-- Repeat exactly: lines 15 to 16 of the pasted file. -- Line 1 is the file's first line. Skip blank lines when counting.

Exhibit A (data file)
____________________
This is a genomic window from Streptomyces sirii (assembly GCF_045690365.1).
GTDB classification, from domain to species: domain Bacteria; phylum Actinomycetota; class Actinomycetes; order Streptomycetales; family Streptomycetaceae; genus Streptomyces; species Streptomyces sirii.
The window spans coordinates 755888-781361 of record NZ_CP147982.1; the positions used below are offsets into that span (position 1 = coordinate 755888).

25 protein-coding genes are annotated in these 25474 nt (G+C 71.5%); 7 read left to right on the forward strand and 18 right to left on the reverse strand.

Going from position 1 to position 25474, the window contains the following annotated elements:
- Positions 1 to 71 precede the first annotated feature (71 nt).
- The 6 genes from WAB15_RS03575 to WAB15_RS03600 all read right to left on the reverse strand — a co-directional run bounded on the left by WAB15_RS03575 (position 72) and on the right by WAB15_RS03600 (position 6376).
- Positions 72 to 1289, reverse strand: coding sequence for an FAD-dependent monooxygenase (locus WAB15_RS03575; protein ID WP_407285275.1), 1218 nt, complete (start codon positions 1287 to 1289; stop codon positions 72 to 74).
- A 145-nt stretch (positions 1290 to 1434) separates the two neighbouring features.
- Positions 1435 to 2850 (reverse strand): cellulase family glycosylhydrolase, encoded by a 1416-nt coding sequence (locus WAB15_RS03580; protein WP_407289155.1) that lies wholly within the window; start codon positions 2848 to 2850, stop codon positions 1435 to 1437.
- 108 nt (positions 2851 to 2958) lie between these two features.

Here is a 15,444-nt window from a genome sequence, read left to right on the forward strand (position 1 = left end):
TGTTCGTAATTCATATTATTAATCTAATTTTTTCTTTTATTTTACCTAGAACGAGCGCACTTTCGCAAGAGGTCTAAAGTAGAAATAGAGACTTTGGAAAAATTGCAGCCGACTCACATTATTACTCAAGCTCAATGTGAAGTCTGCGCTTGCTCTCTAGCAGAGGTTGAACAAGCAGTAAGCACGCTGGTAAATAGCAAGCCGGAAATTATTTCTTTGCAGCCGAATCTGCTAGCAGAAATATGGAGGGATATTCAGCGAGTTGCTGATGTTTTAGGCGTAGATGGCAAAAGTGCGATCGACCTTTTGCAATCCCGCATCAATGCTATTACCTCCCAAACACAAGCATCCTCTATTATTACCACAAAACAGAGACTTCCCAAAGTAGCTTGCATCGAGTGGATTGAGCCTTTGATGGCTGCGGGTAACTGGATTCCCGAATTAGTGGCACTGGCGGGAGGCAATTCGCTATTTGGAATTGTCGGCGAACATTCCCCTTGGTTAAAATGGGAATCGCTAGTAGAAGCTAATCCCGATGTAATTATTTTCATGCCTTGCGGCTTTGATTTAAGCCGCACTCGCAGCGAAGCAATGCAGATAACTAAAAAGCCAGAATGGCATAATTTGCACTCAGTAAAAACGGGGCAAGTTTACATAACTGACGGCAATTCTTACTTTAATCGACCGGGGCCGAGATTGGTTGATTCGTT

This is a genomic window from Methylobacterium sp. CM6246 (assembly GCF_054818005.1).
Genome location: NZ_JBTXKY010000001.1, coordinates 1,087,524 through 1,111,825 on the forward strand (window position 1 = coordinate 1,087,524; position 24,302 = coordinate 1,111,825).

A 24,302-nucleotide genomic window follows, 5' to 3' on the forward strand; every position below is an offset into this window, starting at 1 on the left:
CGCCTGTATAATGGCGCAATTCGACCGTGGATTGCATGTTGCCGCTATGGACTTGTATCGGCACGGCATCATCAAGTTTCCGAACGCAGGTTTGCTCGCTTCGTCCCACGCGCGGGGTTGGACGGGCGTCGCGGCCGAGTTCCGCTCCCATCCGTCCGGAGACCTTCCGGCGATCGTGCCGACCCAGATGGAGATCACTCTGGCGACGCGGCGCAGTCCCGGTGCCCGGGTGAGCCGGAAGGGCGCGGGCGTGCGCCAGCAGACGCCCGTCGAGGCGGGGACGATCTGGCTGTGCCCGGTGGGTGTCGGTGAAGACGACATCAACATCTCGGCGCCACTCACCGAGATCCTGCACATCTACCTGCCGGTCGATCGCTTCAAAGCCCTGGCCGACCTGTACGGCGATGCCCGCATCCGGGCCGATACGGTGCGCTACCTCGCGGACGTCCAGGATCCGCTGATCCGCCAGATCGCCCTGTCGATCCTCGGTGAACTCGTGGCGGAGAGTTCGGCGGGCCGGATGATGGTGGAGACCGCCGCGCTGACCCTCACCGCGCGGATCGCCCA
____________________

Genome location: NZ_JBTXKY010000001.1, coordinates 1,087,524 through 1,111,825 on the forward strand (window position 1 = coordinate 1,087,524; position 24,302 = coordinate 1,111,825).

A 24,302-nucleotide genomic window follows, 5' to 3' on the forward strand; every position below is an offset into this window, starting at 1 on the left: